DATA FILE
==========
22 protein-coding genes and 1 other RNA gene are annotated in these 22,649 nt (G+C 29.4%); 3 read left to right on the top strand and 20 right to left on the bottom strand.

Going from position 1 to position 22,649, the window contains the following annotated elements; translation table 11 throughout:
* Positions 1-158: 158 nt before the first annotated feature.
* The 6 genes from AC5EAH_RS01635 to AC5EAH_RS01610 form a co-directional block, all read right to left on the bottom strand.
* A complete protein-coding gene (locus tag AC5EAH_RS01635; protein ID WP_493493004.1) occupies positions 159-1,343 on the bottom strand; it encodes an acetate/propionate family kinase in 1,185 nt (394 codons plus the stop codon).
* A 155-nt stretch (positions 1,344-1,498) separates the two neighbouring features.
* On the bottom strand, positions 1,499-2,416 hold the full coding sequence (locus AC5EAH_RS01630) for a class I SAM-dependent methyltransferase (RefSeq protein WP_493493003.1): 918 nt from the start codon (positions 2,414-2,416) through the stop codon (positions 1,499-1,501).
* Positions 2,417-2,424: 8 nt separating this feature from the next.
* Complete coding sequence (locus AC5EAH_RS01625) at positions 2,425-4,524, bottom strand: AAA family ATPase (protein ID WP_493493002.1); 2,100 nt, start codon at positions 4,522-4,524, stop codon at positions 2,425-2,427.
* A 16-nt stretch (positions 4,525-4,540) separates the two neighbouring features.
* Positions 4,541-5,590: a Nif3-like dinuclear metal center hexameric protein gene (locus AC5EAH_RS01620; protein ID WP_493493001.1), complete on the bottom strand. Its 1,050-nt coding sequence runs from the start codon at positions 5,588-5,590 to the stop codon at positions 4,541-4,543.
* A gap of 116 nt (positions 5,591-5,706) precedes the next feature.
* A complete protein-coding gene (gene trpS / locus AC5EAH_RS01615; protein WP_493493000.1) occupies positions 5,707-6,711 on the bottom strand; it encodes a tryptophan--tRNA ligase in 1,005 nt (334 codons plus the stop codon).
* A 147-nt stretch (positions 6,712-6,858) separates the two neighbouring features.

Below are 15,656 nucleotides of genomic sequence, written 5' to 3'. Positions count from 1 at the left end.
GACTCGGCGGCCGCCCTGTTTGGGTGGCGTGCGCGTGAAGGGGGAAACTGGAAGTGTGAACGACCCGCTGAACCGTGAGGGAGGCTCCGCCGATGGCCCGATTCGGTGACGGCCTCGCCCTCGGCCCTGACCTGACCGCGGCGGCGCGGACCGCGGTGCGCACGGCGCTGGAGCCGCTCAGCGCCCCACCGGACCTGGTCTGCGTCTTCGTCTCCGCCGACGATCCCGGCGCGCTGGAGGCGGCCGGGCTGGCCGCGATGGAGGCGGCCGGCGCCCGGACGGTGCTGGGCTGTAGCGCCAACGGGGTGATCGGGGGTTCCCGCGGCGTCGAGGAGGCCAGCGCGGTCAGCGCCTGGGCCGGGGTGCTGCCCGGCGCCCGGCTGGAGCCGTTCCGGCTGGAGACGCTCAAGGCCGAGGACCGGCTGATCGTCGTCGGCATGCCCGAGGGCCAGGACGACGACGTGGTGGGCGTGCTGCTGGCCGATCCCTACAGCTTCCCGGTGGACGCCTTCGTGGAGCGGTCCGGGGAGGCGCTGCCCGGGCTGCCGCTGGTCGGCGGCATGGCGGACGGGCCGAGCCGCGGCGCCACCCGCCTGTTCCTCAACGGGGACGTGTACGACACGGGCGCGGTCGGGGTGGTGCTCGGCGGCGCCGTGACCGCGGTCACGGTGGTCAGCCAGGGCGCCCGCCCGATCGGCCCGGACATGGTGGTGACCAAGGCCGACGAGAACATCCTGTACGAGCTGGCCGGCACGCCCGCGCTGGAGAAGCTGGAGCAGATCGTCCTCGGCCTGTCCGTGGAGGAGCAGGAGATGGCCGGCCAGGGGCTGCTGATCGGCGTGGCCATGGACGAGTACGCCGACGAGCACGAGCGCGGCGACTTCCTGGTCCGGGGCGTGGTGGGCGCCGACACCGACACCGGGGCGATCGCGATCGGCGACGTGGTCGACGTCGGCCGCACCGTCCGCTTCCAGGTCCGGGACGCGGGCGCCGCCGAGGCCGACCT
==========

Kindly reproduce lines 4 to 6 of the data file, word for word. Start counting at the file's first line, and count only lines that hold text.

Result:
* The 6 genes from AC5EAH_RS01635 to AC5EAH_RS01610 form a co-directional block, all read right to left on the bottom strand.
* A complete protein-coding gene (locus tag AC5EAH_RS01635; protein ID WP_493493004.1) occupies positions 159-1,343 on the bottom strand; it encodes an acetate/propionate family kinase in 1,185 nt (394 codons plus the stop codon).
* A 155-nt stretch (positions 1,344-1,498) separates the two neighbouring features.